Western Sydney University
Thursday 8 November 2018: WSU Parramatta South
Friday 9 November: WSU Parramatta City

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Interdisciplinary Workshop on
Robots & AI in Society

Socio-psychological, cultural-economic, and ethico-political aspects of living with artificial autonomous agents

The workshop is held in conjunction with the 18th ACM International Conference on Intelligent Virtual Agents.


Humanities and social sciences: the responsibility of being future-ready

Autonomous agents and artificial intelligences promise to soon play a central role in our lives: not only will they assist us as social companions and co-workers, but they will also stimulate deep cultural and political transformations in our civilization. Artificial agents and AIs will monitor and control both productive systems and social relationships through large-scale simulations and powerful algorithms endowed with unprecedented capabilities of adaptive learning and data retrieval. By supervising critical decisional processes, these algorithms will redefine the human social practices, lifestyles, and perception of values in both the public and the private sphere. With the increasing complexity of social robots and other kinds of autonomous artificial agents (for example digital avatars and virtual agents), increases the need for an informed debate on their long-term impact in the psychological, socio-cultural, moral, and political domains. Our workshop aims to critically discuss both the opportunities and the challenges offered by disruptive technologies involving autonomous artificial agents, anticipating the deep transformation that they will bring to our forms of life and the way we participate in the community.

Contents and structure of the workshop

The purpose of the workshop is to envision our technological future from a humanities & social sciences perspective. One of the aims of the workshop is to solicit a debate on the kinds of skills and competences that the university of the future will have to offer to the new generations of cognitive workers. This debate aspires to inform the efforts made by public policy experts and decision makers to innovate tertiary education and research. To this effect, the workshop will feature interdisciplinary panel discussions with roboticists, computer scientists, HRI experts, social psychologists, cognitive scientists, and ethicists. The keynote speakers will critically address key issues associated with service robots and intelligent systems in society. The sessions dedicated to invited papers will present the intellectual contributions of researchers working in digital humanities, cultural robotics, sociology of technology, philosophy and theory of AI, and the other areas of the social sciences related to digital technology and synthetic methods. One of the sessions will be dedicated to “Virtuous robots: artificial agents and the good life”. The original papers contributed to this session will be considered for publication in a special issue of the International Journal of Social Robotics with the same title.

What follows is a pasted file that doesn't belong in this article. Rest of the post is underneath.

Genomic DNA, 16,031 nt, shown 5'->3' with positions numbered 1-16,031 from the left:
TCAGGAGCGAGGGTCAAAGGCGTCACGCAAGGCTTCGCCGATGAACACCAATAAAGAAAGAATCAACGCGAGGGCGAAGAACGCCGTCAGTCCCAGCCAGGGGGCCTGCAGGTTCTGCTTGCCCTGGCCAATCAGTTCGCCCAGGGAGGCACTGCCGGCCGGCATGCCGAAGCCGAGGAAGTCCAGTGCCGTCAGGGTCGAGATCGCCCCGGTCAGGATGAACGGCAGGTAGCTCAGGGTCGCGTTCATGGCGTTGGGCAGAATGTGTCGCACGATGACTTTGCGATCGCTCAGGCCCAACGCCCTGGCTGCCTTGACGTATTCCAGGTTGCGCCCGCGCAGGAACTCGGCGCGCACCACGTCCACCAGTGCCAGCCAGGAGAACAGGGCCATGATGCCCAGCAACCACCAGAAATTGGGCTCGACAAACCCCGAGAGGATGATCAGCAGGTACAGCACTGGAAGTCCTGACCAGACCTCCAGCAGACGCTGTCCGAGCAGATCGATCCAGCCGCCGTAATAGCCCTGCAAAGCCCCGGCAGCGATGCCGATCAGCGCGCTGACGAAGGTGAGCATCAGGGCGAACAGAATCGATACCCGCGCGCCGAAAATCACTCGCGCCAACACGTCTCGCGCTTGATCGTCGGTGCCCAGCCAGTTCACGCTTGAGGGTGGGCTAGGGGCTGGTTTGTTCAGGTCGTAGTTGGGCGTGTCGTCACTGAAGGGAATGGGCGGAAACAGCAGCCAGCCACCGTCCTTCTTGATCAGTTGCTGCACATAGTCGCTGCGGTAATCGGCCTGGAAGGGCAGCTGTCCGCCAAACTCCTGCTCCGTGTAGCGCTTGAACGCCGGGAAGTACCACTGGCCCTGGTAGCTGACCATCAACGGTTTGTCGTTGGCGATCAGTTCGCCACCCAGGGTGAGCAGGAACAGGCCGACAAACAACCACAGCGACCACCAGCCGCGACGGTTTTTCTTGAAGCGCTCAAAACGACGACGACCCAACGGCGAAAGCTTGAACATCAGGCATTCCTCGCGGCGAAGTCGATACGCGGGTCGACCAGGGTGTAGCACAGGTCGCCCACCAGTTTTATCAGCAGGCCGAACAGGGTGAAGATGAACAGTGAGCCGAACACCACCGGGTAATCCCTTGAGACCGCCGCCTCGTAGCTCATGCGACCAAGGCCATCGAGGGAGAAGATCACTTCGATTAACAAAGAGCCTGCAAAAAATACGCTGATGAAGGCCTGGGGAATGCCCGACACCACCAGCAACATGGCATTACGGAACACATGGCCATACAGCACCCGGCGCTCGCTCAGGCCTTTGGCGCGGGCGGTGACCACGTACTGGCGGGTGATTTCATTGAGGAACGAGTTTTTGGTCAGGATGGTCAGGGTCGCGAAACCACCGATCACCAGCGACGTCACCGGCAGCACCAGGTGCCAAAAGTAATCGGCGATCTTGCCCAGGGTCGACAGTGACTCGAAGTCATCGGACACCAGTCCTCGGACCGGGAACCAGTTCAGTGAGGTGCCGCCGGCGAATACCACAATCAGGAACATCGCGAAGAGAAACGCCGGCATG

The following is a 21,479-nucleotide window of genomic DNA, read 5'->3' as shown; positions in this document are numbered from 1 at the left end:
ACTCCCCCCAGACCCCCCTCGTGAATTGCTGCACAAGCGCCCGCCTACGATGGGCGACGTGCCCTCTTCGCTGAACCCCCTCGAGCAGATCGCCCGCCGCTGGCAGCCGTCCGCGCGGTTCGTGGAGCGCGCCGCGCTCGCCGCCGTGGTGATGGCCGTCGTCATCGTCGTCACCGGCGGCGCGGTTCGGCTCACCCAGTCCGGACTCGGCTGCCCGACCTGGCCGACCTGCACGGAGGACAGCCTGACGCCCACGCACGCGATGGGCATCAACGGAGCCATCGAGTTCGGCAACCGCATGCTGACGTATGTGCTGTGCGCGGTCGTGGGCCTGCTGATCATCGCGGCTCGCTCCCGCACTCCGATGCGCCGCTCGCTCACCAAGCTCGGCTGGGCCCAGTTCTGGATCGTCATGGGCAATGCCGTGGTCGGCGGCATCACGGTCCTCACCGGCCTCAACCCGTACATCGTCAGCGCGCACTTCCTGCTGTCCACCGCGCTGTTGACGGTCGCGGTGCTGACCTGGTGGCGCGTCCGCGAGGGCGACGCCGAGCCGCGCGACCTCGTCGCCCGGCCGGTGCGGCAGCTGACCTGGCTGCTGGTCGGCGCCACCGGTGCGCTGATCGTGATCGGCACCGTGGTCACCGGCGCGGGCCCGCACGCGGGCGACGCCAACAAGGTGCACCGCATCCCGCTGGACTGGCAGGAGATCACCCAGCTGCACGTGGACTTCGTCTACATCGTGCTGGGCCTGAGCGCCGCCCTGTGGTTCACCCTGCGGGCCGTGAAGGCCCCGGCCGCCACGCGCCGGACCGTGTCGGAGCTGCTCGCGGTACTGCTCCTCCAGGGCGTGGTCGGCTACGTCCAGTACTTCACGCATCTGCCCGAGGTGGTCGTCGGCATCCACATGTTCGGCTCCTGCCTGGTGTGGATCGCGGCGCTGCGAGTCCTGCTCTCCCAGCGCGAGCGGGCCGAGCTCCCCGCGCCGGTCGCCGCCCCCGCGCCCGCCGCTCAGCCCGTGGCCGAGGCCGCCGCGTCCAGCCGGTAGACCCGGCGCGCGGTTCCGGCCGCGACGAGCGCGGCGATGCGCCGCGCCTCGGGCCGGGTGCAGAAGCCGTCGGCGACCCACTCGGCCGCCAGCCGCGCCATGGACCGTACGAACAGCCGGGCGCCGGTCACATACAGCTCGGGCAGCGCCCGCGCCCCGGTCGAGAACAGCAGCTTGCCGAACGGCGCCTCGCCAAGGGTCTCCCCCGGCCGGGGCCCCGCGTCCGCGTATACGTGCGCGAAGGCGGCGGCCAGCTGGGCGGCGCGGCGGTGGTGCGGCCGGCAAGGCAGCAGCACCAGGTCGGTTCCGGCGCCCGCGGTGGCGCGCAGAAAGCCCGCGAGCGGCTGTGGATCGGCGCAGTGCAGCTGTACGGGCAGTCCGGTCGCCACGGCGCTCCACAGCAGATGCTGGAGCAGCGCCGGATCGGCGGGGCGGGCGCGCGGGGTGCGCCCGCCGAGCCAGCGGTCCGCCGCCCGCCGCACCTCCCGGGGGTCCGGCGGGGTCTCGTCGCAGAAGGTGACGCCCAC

The sessions dedicated to submitted abstracts will cover a broad range of topics that include, but are not limited to:

  • The last human job: technological unemployment and basic income
  • Labor re-qualification and intellectual work in the age of Industry 4.0: the role of the Digital Humanities
  • Beyond the Big Brother: big data, machine learning, privacy, intrusive algorithms, and cyber security
  • Programming, training, experiencing: potential and limitations of deep learning systems
  • Biased algorithms and public policy: civil rights and social justice in the age of AI
  • Robo-republic: collective participation vs automated decisional processes
  • Digitally augmented democracy: E-government and citizens-institutions communication
  • To assist and protect: smart cities, assistive technological, and automation in welfare and public services
  • Technological hedonism and utilitarian utopias: mapping satisfaction and values through social credit systems and robot happiness
  • Moral consideration for robots: rights, recognition, attachment, and anthropomorphism in human-robot interaction
  • Slaves or social companions? Trust, autonomy, and ownership of artificial agents
  • Digital identities: delocalisation, portability, pseudonymity, and ownership of distributed cognitive processes
  • Autonomous moral agents and unmanned vehicles: moral responsibilities and legal accountability
  • Liberty vs responsibility: freedom to design, customise, and train robots
  • Professional codes of conduct for robots: autonomous moral agents and ethical decision at home and in the workplace
  • Towards an enactive approach to social robotics: interactionism, embodiment, coupling, and dynamical systems theory